Read this: Twenty Thousand Leagues Under The Sea by Jules Verne

Twenty Thousand Leagues Under The Sea
by Jules Verne

It doesn’t feel like it was that long ago I read Around The World in 80 Days, another Jules Verne classic, and one of the original “travel” books. I really loved that book because while I was reading it, I was totally wrapped up in it – it was all-consuming in the greatest possible way, completely took me away from my world for a while. I picked up a copy of another one of his very well known classics, Twenty Thousand Leagues Under The Sea a couple of months ago, and finally got around to reading it in August. Much like Around The World, it’s a complete whirlwind adventure, fantasy and at the same time, kinda believably plausible; Verne was so, so far ahead of his time writing about crazy submarines! And not only ahead of his time, but his tale has stood the test of time – anyone heard of “The Nautilus” or “Captain Nemo”? That’s where they’re from. Hell, Nemo’s submarine even has a home in Disneyland – that’s when you know you’ve really made it!

But anyway, the book. Basically, we’ve got Captain Nemo and his submarine, The Nautilus. You’ve got the Frenchman Monsieur Arronax, his faithful man-servant Conseil, and the Canadian Ned Land who somehow get caught up in Nemo’s world, and an adventure that takes place below, in and under the sea. Douglas Hill introduces this version (published in 1969), and when I finished reading it, I found that I vividly remembered this part of his introduction which I think describes it better than I can:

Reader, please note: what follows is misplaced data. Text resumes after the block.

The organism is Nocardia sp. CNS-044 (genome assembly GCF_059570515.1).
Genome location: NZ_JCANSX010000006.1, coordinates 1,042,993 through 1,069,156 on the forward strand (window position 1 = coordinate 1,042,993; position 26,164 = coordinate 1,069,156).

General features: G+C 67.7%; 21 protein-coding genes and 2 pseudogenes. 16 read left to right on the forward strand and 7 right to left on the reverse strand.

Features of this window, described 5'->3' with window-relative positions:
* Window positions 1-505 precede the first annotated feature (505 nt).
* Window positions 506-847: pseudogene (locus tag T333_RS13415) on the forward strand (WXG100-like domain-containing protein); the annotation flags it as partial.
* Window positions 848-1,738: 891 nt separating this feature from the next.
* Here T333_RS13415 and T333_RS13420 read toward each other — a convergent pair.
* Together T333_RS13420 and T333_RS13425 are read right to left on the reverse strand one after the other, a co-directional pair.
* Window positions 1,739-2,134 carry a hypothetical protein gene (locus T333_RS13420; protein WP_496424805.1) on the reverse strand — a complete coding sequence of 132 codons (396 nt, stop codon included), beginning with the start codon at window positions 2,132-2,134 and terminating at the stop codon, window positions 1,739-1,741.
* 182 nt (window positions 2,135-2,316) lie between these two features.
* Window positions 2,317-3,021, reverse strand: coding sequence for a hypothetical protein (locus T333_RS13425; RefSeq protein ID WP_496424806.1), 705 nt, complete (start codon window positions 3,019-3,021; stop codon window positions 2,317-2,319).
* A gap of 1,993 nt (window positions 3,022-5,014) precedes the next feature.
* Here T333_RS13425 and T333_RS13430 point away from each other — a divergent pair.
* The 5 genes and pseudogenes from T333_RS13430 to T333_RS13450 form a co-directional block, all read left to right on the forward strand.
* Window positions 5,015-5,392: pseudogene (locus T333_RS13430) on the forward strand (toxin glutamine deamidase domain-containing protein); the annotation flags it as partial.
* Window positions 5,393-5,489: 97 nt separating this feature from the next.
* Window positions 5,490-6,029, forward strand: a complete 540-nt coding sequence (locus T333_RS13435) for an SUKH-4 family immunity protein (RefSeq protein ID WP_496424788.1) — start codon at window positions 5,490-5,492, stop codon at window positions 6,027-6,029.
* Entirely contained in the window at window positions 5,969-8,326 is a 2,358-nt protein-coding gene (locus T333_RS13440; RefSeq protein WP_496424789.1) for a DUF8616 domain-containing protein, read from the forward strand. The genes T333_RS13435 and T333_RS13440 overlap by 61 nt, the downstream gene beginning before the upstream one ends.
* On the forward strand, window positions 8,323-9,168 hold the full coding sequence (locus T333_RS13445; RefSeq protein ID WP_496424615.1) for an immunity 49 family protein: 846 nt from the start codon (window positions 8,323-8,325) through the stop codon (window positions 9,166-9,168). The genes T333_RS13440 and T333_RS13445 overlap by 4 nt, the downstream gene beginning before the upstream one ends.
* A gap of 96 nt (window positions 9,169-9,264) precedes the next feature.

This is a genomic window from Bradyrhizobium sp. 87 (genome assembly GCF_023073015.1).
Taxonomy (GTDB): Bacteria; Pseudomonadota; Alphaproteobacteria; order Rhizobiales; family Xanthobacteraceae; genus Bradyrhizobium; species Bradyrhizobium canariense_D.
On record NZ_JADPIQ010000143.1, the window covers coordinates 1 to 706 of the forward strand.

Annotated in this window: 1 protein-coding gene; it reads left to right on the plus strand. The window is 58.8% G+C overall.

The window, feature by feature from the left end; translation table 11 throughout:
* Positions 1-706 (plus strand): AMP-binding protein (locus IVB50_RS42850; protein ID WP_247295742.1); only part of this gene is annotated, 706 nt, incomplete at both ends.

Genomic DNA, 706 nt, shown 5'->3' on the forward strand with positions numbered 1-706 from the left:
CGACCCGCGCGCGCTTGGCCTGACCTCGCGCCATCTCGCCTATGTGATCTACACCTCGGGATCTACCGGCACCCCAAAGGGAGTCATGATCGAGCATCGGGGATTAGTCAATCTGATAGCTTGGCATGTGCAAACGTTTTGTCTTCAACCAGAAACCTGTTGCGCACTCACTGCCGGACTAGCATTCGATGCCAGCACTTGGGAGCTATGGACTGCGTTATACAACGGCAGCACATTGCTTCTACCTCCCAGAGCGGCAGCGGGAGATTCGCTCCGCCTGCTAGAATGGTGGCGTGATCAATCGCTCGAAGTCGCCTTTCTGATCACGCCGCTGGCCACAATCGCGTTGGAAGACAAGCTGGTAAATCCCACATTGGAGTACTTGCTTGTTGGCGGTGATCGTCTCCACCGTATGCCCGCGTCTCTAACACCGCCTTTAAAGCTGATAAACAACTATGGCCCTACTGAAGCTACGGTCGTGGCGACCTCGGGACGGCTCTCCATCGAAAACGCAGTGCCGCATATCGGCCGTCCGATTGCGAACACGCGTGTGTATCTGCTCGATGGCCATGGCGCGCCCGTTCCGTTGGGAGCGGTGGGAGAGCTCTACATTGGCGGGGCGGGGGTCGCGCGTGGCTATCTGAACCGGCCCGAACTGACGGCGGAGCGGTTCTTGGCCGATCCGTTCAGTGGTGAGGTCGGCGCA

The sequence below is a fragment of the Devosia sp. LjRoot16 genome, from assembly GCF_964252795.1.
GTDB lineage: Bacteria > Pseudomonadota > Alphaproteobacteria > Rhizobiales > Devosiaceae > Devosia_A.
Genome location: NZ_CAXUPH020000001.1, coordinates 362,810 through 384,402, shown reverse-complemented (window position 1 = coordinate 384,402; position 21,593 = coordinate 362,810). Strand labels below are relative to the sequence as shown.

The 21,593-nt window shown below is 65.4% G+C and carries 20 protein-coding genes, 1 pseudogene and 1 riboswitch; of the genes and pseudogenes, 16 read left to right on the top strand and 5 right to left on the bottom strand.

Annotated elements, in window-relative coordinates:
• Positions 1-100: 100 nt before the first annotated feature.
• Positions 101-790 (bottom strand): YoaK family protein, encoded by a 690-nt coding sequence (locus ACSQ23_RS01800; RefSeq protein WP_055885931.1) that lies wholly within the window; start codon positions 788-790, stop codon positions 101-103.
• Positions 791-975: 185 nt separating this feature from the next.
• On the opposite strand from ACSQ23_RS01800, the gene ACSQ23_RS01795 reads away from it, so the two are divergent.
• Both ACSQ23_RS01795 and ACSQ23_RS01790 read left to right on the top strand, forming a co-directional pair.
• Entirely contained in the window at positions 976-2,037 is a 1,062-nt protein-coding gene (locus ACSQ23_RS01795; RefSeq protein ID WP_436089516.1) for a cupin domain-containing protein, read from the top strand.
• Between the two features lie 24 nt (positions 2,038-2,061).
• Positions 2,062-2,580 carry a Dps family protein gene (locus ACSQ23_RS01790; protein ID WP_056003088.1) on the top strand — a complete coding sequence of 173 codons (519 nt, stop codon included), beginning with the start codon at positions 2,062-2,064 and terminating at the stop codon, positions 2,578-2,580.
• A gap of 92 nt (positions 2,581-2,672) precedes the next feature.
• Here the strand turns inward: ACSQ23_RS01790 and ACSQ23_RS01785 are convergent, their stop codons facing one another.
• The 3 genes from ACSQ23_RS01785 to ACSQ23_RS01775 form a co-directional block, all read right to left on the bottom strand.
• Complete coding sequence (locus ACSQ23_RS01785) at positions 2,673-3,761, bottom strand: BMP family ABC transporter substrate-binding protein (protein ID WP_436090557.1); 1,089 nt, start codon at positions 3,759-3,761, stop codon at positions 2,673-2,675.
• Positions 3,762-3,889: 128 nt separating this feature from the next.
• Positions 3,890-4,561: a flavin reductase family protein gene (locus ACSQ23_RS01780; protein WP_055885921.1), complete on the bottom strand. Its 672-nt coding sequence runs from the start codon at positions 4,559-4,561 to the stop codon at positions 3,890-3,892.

“With this approach, the full mind-expanding effect of his work can be felt. We come away from Verne with our imaginations exercised – not our social consciences or our skills at literary appreciation. And certainly not our tendencies towards vague and dreamy flights of fancy. Verne’s books in most cases cannot accurately be called fantasies. He had built a direct line to our rational imagination, and he puts it to work in relation to the clear-cut technological world around us. It is an unfamiliar, and therefore often unforgettable, form of exercise for readers who are not addicts of science fiction. 
Verne’s ability to set up this line to our imagination, and to keep it operable long after the books have been read, grows out of the immense enthusiasm with which he relates his stories… And it is contagious: we are carried away, too…”

The story is relayed by M. Arronax after said events have unfolded, and Captain Nemo is painted as quite an odd and mysterious character. He’s incredibly defensive about his decision to leave “earth” as we know it and live out his days in/around/on the waters of the sea. Why? We never really, definitively find out… but he is very passionate about it, as you can well tell from the exchange below that he has with M. Arronax…

“You like the sea, Captain?”

“I love it! The sea is everything… In it is supreme tranquility. The sea does not belong to despots. Upon its surface men can still exercise u just laws, fight, tear one another to pieces, and be carried away with terrestrial horrors… But at thirty feet below its level, their reign ceases, their influence is quenched, and their power disappears. Ah! sir, live – live in the bosom of the waters! There is only independence! There I recognize no masters! There I am free!”

Without giving it all away, it’s another consuming read; if you enjoy travel and adventure books for their ability to help you take a break from the real world, like I do, this will more than fill that desire. It’s beautifully descriptive and vivid, an easy read, entertaining, and full of possibility. Pick up a copy here and enjoy :)

 

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